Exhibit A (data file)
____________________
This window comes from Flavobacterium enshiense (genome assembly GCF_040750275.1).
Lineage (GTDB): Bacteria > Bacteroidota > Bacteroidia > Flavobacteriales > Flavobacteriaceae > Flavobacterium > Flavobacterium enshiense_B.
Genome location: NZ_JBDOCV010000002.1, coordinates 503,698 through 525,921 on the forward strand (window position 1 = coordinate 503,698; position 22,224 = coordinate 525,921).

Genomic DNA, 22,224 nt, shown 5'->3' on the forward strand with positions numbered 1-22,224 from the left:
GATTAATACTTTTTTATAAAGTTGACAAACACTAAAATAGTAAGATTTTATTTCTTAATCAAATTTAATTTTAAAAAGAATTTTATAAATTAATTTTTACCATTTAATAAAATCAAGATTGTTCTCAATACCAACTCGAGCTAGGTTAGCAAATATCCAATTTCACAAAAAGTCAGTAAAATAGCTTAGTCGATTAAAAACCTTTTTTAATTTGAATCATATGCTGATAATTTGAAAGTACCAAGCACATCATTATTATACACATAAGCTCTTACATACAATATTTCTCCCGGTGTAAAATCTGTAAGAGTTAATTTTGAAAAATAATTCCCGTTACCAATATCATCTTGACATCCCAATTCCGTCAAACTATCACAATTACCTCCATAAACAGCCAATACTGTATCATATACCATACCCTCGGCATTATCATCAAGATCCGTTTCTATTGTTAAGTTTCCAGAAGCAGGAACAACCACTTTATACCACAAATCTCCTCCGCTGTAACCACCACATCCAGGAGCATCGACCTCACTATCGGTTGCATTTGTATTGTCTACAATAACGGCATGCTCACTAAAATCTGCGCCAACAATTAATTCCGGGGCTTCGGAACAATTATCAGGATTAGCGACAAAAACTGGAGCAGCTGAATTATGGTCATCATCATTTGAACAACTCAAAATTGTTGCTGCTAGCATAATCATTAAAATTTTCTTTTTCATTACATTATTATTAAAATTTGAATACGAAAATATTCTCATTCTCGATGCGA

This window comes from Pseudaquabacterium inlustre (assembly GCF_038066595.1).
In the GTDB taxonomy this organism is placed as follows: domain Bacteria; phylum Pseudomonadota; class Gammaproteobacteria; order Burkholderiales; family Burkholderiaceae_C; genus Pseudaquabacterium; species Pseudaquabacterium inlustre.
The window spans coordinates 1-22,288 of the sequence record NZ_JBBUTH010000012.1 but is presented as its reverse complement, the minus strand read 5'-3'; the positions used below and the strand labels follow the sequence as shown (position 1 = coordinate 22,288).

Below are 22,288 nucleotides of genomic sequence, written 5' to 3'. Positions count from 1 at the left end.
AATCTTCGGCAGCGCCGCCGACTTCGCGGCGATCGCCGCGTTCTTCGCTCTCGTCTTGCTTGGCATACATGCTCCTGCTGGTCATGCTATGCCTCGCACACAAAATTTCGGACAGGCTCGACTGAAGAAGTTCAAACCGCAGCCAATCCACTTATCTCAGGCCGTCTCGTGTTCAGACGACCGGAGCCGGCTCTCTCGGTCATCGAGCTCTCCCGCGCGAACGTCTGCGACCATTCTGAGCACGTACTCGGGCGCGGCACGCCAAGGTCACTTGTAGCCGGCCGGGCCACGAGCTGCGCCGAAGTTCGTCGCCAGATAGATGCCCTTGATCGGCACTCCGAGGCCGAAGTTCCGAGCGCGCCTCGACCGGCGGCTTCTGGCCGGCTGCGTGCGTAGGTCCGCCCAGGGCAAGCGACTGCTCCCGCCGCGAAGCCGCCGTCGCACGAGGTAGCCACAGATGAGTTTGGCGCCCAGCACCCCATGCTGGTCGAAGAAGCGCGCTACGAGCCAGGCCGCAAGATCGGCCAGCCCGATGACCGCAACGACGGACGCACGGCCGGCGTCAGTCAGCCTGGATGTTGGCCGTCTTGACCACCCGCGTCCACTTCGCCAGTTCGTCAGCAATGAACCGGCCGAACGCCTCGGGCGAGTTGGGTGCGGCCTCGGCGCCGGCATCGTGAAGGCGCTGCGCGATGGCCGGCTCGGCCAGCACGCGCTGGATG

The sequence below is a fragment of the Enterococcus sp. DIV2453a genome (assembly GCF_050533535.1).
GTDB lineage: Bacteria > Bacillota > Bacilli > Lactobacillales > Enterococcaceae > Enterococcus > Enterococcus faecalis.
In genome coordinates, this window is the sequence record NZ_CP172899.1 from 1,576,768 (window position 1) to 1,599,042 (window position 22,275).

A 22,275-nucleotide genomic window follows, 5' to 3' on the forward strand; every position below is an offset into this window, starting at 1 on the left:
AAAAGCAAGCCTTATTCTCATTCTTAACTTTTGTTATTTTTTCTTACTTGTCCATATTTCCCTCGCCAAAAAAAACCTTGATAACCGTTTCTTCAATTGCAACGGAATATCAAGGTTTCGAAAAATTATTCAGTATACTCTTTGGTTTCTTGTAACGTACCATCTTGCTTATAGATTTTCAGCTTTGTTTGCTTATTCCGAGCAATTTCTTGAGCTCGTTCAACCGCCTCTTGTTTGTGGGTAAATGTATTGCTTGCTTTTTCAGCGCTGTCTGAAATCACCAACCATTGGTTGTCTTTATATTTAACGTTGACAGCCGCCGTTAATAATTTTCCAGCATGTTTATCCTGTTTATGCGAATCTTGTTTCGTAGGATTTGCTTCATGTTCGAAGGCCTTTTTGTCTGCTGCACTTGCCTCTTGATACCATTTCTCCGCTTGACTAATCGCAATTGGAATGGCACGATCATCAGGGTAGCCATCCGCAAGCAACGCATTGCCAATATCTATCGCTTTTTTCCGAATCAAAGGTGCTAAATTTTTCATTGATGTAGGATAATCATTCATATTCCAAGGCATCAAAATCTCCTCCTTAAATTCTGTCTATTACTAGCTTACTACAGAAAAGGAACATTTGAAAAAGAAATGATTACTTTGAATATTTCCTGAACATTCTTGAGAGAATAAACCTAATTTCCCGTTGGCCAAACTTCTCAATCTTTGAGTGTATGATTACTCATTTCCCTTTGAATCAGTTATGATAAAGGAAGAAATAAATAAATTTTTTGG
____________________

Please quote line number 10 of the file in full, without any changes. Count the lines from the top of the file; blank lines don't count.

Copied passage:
AATCTTCGGCAGCGCCGCCGACTTCGCGGCGATCGCCGCGTTCTTCGCTCTCGTCTTGCTTGGCATACATGCTCCTGCTGGTCATGCTATGCCTCGCACACAAAATTTCGGACAGGCTCGACTGAAGAAGTTCAAACCGCAGCCAATCCACTTATCTCAGGCCGTCTCGTGTTCAGACGACCGGAGCCGGCTCTCTCGGTCATCGAGCTCTCCCGCGCGAACGTCTGCGACCATTCTGAGCACGTACTCGGGCGCGGCACGCCAAGGTCACTTGTAGCCGGCCGGGCCACGAGCTGCGCCGAAGTTCGTCGCCAGATAGATGCCCTTGATCGGCACTCCGAGGCCGAAGTTCCGAGCGCGCCTCGACCGGCGGCTTCTGGCCGGCTGCGTGCGTAGGTCCGCCCAGGGCAAGCGACTGCTCCCGCCGCGAAGCCGCCGTCGCACGAGGTAGCCACAGATGAGTTTGGCGCCCAGCACCCCATGCTGGTCGAAGAAGCGCGCTACGAGCCAGGCCGCAAGATCGGCCAGCCCGATGACCGCAACGACGGACGCACGGCCGGCGTCAGTCAGCCTGGATGTTGGCCGTCTTGACCACCCGCGTCCACTTCGCCAGTTCGTCAGCAATGAACCGGCCGAACGCCTCGGGCGAGTTGGGTGCGGCCTCGGCGCCGGCATCGTGAAGGCGCTGCGCGATGGCCGGCTCGGCCAGCACGCGCTGGATG